To find Covid-19 cases from among the 55 lakh population of the city, the Pune Municipal Corporation (PMC) has adopted different means to trace patients but first contact tracing and home survey has been the most effective way.
As on May 15, the PMC has traced 3,093 Covid-19 patients and isolated them for treatment at dedicated Covid hospitals, Covid centres and quarantine centres across the city.
Of the total number of traced patients, 73.6 per cent have been tracked mostly through first contacts and then by door-to-door survey by 944 civic teams, divided into 105 clusters.
Through first contact tracing, the PMC has referred 13,729 suspected patients, of which 1,879 tested positive making up 60.7 per cent of the total.
The door-to-door home survey helped the PMC find 400 patients out of 3,441 referred for testing, which is 12.9 per cent of the total number of positive cases.
The mobile dispensary initiative started with the help of different social organisations led to 9.2 per cent of total positive cases, which is 284 patients out the 6,063 referred.
Of the 4,533 foreign travellers referred, only 19 tested positive making up 0.61 per cent of the total number of positive cases. Flu clinics started by the PMC helped trace six positive cases out of the 2,623 referred.
There were other ways, including private hospitals and Sassoon hospital, which led to 505 patients making up 16.3 per cent of the total number of positive cases.
“The PMC has surveyed 100 per cent houses and 50 per cent were surveyed again for precautionary measures. An average of 50,000 houses and 1.5 lakh people are being surveyed every day for the past two months,” said Municipal Commissioner Shekhar Gaikwad.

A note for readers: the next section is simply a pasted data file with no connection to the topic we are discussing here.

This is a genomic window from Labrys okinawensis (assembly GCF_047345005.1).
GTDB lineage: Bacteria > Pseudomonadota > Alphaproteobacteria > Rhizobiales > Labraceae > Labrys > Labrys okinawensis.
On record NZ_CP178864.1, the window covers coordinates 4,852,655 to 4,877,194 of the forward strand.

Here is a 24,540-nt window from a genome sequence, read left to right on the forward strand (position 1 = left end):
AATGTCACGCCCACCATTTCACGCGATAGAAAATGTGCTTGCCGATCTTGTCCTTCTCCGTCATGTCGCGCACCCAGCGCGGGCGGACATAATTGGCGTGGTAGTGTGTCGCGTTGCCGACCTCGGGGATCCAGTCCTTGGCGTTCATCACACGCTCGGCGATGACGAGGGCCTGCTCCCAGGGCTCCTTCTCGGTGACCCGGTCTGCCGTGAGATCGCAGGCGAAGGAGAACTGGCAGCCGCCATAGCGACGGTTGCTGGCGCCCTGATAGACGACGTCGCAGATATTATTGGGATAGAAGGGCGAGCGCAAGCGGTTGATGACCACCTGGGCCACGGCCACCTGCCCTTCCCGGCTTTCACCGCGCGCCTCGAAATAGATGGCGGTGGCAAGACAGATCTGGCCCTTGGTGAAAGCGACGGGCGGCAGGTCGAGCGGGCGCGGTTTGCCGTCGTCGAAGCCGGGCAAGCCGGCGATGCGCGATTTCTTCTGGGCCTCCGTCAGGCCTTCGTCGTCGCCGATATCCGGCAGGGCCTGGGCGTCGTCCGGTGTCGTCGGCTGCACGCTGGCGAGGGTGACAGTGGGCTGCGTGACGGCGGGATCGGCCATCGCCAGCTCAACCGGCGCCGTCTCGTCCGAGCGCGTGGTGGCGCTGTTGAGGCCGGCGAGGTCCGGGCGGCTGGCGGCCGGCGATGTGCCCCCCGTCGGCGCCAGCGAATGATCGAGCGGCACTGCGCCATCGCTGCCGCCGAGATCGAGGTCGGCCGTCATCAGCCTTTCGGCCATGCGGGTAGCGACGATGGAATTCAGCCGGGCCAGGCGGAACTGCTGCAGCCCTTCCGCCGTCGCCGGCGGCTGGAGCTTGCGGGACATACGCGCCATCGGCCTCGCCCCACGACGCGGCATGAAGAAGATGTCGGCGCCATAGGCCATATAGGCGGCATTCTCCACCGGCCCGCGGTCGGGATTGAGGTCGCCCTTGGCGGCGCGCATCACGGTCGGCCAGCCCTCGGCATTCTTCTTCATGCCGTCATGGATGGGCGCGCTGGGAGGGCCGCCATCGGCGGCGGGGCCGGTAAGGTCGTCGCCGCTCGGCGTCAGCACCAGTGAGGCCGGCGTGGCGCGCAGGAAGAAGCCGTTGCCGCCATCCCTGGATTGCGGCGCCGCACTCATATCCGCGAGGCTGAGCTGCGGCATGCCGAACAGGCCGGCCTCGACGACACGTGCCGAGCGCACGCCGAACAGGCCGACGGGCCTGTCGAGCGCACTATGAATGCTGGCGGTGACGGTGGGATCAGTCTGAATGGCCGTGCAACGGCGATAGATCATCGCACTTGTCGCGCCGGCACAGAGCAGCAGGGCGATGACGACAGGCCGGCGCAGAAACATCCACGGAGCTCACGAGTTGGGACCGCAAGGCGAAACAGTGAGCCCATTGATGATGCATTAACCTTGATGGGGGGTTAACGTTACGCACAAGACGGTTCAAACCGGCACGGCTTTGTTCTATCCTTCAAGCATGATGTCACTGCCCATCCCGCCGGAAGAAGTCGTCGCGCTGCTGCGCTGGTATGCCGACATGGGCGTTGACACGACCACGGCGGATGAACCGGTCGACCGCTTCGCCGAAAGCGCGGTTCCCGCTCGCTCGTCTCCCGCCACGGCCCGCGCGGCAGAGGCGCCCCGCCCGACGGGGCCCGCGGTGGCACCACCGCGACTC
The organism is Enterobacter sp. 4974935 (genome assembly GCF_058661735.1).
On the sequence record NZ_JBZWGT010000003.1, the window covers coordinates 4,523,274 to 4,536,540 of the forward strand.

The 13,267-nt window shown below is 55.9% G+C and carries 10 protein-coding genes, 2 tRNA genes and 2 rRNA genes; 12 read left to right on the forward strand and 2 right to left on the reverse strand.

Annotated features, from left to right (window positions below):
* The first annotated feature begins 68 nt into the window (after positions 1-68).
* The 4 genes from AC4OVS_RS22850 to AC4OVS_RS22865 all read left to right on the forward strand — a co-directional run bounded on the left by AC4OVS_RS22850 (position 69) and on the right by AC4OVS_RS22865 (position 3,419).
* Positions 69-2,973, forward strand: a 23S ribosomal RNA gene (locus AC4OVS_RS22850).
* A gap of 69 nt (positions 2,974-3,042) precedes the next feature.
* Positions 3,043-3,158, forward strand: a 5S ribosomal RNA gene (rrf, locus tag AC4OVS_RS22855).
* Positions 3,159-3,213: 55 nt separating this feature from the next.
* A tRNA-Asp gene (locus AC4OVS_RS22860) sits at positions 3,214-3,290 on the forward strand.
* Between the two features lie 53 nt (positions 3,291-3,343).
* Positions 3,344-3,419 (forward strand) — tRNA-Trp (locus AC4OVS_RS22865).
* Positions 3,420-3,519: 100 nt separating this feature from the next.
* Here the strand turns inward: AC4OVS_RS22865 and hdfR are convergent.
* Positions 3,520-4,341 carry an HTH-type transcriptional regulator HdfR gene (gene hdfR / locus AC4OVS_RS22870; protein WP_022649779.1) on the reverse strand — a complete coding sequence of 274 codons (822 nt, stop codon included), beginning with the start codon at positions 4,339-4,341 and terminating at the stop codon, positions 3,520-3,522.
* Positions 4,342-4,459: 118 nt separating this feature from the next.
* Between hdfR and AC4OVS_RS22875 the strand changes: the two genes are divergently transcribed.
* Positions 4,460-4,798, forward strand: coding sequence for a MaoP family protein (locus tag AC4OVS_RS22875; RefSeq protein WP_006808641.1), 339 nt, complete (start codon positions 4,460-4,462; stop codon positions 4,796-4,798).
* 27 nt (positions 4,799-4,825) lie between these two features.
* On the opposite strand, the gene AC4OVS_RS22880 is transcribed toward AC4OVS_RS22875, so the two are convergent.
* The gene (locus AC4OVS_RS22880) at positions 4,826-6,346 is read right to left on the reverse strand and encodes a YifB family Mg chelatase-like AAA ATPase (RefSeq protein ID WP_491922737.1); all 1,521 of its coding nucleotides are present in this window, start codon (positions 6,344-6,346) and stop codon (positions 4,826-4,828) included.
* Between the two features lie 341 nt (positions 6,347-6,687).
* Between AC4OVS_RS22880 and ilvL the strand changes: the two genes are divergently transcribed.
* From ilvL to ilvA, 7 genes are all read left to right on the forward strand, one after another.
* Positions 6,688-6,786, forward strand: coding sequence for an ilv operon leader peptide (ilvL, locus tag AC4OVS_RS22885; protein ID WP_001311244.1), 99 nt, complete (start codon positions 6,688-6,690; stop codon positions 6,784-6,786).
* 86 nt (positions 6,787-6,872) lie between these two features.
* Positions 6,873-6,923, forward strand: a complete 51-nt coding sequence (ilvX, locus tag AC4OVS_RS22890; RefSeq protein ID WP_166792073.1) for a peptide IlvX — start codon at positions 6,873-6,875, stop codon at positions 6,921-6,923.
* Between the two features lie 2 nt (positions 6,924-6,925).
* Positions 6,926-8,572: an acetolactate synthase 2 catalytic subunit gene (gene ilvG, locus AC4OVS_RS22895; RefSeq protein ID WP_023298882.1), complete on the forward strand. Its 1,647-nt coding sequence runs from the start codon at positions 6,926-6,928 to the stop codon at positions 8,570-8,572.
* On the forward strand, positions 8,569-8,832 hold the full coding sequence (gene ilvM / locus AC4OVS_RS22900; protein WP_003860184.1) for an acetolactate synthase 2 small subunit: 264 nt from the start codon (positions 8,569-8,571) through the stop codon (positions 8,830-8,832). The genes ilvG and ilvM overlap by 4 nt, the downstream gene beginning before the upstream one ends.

He said the central team thrice reviewed the situation in the city and they focused on the line of treatment and contact tracing by the civic body.
“We have done a lot through contact tracing and home survey to trace Covid patients. This has helped the PMC to find patients instead of waiting for them to approach civic hospitals,” said Additional Municipal Commissioner Rubal Agarwal.
Assistant Medical Officer Vaishali Jadhav, who is in-charge of the survey team, said the contact tracing played a crucial role in checking the spread of the infection.
“The experience of the survey during the H1N1 infection a decade ago helped manage the existing serious situation. The teams are working hard but there is still a long way to go. The survey team is tired as it’s time consuming but the task is to keep up the tempo of the survey team,” she said, adding the efforts should be to reduce problems of the team to keep them going.